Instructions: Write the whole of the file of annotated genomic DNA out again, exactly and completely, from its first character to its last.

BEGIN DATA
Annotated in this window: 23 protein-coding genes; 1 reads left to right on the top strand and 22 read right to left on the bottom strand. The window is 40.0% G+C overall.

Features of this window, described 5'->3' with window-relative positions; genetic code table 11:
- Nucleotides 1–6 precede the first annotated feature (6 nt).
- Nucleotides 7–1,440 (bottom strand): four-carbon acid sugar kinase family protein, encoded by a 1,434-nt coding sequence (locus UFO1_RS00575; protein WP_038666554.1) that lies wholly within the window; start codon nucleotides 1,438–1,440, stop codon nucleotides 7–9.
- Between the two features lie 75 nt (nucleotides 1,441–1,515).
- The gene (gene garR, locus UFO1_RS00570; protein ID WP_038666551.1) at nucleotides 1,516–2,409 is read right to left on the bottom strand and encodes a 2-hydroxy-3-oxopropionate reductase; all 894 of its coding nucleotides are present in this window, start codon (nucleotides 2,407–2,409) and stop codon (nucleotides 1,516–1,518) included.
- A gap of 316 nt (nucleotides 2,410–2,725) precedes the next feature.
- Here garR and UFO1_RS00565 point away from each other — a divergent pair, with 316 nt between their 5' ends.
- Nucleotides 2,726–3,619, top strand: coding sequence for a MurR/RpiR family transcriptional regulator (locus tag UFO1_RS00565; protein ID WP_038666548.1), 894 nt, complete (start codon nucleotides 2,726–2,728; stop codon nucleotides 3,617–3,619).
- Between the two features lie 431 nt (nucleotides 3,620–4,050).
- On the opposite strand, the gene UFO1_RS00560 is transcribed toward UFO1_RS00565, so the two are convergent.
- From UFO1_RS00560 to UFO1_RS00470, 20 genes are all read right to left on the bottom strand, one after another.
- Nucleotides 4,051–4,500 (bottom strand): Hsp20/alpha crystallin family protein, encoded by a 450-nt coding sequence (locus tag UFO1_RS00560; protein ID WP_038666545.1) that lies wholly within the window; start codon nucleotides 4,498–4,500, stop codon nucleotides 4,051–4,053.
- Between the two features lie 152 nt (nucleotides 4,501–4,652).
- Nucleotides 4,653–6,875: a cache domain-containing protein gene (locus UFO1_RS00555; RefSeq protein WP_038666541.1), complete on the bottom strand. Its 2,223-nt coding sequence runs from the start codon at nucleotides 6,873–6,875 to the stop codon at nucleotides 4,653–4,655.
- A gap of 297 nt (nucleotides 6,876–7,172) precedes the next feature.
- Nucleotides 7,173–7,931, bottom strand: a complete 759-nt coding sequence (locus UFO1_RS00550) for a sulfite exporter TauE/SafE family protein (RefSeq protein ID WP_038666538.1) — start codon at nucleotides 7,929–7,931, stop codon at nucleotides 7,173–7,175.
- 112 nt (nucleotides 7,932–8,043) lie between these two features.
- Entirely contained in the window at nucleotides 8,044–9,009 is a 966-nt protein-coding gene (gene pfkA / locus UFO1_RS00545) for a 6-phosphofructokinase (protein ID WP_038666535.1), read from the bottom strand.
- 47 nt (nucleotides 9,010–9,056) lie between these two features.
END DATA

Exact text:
Annotated in this window: 23 protein-coding genes; 1 reads left to right on the top strand and 22 read right to left on the bottom strand. The window is 40.0% G+C overall.

Features of this window, described 5'->3' with window-relative positions; genetic code table 11:
- Nucleotides 1–6 precede the first annotated feature (6 nt).
- Nucleotides 7–1,440 (bottom strand): four-carbon acid sugar kinase family protein, encoded by a 1,434-nt coding sequence (locus UFO1_RS00575; protein WP_038666554.1) that lies wholly within the window; start codon nucleotides 1,438–1,440, stop codon nucleotides 7–9.
- Between the two features lie 75 nt (nucleotides 1,441–1,515).
- The gene (gene garR, locus UFO1_RS00570; protein ID WP_038666551.1) at nucleotides 1,516–2,409 is read right to left on the bottom strand and encodes a 2-hydroxy-3-oxopropionate reductase; all 894 of its coding nucleotides are present in this window, start codon (nucleotides 2,407–2,409) and stop codon (nucleotides 1,516–1,518) included.
- A gap of 316 nt (nucleotides 2,410–2,725) precedes the next feature.
- Here garR and UFO1_RS00565 point away from each other — a divergent pair, with 316 nt between their 5' ends.
- Nucleotides 2,726–3,619, top strand: coding sequence for a MurR/RpiR family transcriptional regulator (locus tag UFO1_RS00565; protein ID WP_038666548.1), 894 nt, complete (start codon nucleotides 2,726–2,728; stop codon nucleotides 3,617–3,619).
- Between the two features lie 431 nt (nucleotides 3,620–4,050).
- On the opposite strand, the gene UFO1_RS00560 is transcribed toward UFO1_RS00565, so the two are convergent.
- From UFO1_RS00560 to UFO1_RS00470, 20 genes are all read right to left on the bottom strand, one after another.
- Nucleotides 4,051–4,500 (bottom strand): Hsp20/alpha crystallin family protein, encoded by a 450-nt coding sequence (locus tag UFO1_RS00560; protein ID WP_038666545.1) that lies wholly within the window; start codon nucleotides 4,498–4,500, stop codon nucleotides 4,051–4,053.
- Between the two features lie 152 nt (nucleotides 4,501–4,652).
- Nucleotides 4,653–6,875: a cache domain-containing protein gene (locus UFO1_RS00555; RefSeq protein WP_038666541.1), complete on the bottom strand. Its 2,223-nt coding sequence runs from the start codon at nucleotides 6,873–6,875 to the stop codon at nucleotides 4,653–4,655.
- A gap of 297 nt (nucleotides 6,876–7,172) precedes the next feature.
- Nucleotides 7,173–7,931, bottom strand: a complete 759-nt coding sequence (locus UFO1_RS00550) for a sulfite exporter TauE/SafE family protein (RefSeq protein ID WP_038666538.1) — start codon at nucleotides 7,929–7,931, stop codon at nucleotides 7,173–7,175.
- 112 nt (nucleotides 7,932–8,043) lie between these two features.
- Entirely contained in the window at nucleotides 8,044–9,009 is a 966-nt protein-coding gene (gene pfkA / locus UFO1_RS00545) for a 6-phosphofructokinase (protein ID WP_038666535.1), read from the bottom strand.
- 47 nt (nucleotides 9,010–9,056) lie between these two features.